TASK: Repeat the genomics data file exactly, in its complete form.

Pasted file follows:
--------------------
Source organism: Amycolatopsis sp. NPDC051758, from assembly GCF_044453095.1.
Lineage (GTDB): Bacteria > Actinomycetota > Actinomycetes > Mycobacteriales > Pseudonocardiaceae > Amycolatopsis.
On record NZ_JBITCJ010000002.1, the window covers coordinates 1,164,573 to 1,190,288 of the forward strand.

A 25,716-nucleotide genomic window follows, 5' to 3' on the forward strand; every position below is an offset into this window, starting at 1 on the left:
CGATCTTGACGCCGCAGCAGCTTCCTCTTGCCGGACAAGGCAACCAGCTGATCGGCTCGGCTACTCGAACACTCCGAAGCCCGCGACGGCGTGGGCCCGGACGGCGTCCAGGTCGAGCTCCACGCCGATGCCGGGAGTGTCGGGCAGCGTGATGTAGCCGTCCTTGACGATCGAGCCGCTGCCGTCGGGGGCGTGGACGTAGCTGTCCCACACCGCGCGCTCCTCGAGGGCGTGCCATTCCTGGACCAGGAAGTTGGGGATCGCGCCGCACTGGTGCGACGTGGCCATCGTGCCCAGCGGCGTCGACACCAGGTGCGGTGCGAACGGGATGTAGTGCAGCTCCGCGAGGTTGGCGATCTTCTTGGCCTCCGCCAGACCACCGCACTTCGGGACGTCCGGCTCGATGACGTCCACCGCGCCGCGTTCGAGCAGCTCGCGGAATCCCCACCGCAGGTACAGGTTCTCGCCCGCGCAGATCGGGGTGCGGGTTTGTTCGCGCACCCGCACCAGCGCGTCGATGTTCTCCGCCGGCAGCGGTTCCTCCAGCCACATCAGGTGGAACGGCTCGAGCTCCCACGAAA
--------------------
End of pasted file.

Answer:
Source organism: Amycolatopsis sp. NPDC051758, from assembly GCF_044453095.1.
Lineage (GTDB): Bacteria > Actinomycetota > Actinomycetes > Mycobacteriales > Pseudonocardiaceae > Amycolatopsis.
On record NZ_JBITCJ010000002.1, the window covers coordinates 1,164,573 to 1,190,288 of the forward strand.

A 25,716-nucleotide genomic window follows, 5' to 3' on the forward strand; every position below is an offset into this window, starting at 1 on the left:
CGATCTTGACGCCGCAGCAGCTTCCTCTTGCCGGACAAGGCAACCAGCTGATCGGCTCGGCTACTCGAACACTCCGAAGCCCGCGACGGCGTGGGCCCGGACGGCGTCCAGGTCGAGCTCCACGCCGATGCCGGGAGTGTCGGGCAGCGTGATGTAGCCGTCCTTGACGATCGAGCCGCTGCCGTCGGGGGCGTGGACGTAGCTGTCCCACACCGCGCGCTCCTCGAGGGCGTGCCATTCCTGGACCAGGAAGTTGGGGATCGCGCCGCACTGGTGCGACGTGGCCATCGTGCCCAGCGGCGTCGACACCAGGTGCGGTGCGAACGGGATGTAGTGCAGCTCCGCGAGGTTGGCGATCTTCTTGGCCTCCGCCAGACCACCGCACTTCGGGACGTCCGGCTCGATGACGTCCACCGCGCCGCGTTCGAGCAGCTCGCGGAATCCCCACCGCAGGTACAGGTTCTCGCCCGCGCAGATCGGGGTGCGGGTTTGTTCGCGCACCCGCACCAGCGCGTCGATGTTCTCCGCCGGCAGCGGTTCCTCCAGCCACATCAGGTGGAACGGCTCGAGCTCCCACGAAA